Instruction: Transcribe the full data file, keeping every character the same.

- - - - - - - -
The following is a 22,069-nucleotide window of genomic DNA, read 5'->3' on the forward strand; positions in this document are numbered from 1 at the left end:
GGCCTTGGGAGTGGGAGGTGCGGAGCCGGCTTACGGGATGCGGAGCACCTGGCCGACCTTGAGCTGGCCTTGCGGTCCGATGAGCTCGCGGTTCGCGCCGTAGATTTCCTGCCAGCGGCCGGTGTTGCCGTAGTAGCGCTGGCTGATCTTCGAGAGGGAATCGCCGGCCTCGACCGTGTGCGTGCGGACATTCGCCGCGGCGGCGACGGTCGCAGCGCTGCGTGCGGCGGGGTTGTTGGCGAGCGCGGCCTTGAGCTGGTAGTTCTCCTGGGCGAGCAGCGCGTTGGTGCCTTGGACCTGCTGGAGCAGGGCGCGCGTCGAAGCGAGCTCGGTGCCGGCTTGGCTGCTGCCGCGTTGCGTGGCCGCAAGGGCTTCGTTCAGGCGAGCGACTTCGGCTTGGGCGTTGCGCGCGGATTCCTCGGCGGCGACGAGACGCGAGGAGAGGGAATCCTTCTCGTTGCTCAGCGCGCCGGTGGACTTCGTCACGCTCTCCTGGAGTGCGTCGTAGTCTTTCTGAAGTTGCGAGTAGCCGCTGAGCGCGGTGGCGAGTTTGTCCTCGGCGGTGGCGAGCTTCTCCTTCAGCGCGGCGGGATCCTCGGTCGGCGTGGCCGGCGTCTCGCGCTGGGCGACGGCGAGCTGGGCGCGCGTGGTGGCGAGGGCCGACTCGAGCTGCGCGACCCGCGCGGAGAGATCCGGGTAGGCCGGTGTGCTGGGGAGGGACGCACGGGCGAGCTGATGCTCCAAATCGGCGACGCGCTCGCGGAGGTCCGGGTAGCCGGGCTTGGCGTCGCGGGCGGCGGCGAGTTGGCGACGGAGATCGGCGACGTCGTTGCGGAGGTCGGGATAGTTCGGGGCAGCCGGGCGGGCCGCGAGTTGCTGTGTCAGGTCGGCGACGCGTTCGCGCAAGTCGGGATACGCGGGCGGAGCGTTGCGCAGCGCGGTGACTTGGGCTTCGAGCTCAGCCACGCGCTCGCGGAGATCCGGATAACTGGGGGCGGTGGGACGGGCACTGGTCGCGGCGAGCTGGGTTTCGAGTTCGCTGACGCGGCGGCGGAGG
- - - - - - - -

The following is a 22,069-nucleotide window of genomic DNA, read 5'->3' on the forward strand; positions in this document are numbered from 1 at the left end:
GGCCTTGGGAGTGGGAGGTGCGGAGCCGGCTTACGGGATGCGGAGCACCTGGCCGACCTTGAGCTGGCCTTGCGGTCCGATGAGCTCGCGGTTCGCGCCGTAGATTTCCTGCCAGCGGCCGGTGTTGCCGTAGTAGCGCTGGCTGATCTTCGAGAGGGAATCGCCGGCCTCGACCGTGTGCGTGCGGACATTCGCCGCGGCGGCGACGGTCGCAGCGCTGCGTGCGGCGGGGTTGTTGGCGAGCGCGGCCTTGAGCTGGTAGTTCTCCTGGGCGAGCAGCGCGTTGGTGCCTTGGACCTGCTGGAGCAGGGCGCGCGTCGAAGCGAGCTCGGTGCCGGCTTGGCTGCTGCCGCGTTGCGTGGCCGCAAGGGCTTCGTTCAGGCGAGCGACTTCGGCTTGGGCGTTGCGCGCGGATTCCTCGGCGGCGACGAGACGCGAGGAGAGGGAATCCTTCTCGTTGCTCAGCGCGCCGGTGGACTTCGTCACGCTCTCCTGGAGTGCGTCGTAGTCTTTCTGAAGTTGCGAGTAGCCGCTGAGCGCGGTGGCGAGTTTGTCCTCGGCGGTGGCGAGCTTCTCCTTCAGCGCGGCGGGATCCTCGGTCGGCGTGGCCGGCGTCTCGCGCTGGGCGACGGCGAGCTGGGCGCGCGTGGTGGCGAGGGCCGACTCGAGCTGCGCGACCCGCGCGGAGAGATCCGGGTAGGCCGGTGTGCTGGGGAGGGACGCACGGGCGAGCTGATGCTCCAAATCGGCGACGCGCTCGCGGAGGTCCGGGTAGCCGGGCTTGGCGTCGCGGGCGGCGGCGAGTTGGCGACGGAGATCGGCGACGTCGTTGCGGAGGTCGGGATAGTTCGGGGCAGCCGGGCGGGCCGCGAGTTGCTGTGTCAGGTCGGCGACGCGTTCGCGCAAGTCGGGATACGCGGGCGGAGCGTTGCGCAGCGCGGTGACTTGGGCTTCGAGCTCAGCCACGCGCTCGCGGAGATCCGGATAACTGGGGGCGGTGGGACGGGCACTGGTCGCGGCGAGCTGGGTTTCGAGTTCGCTGACGCGGCGGCGGAGG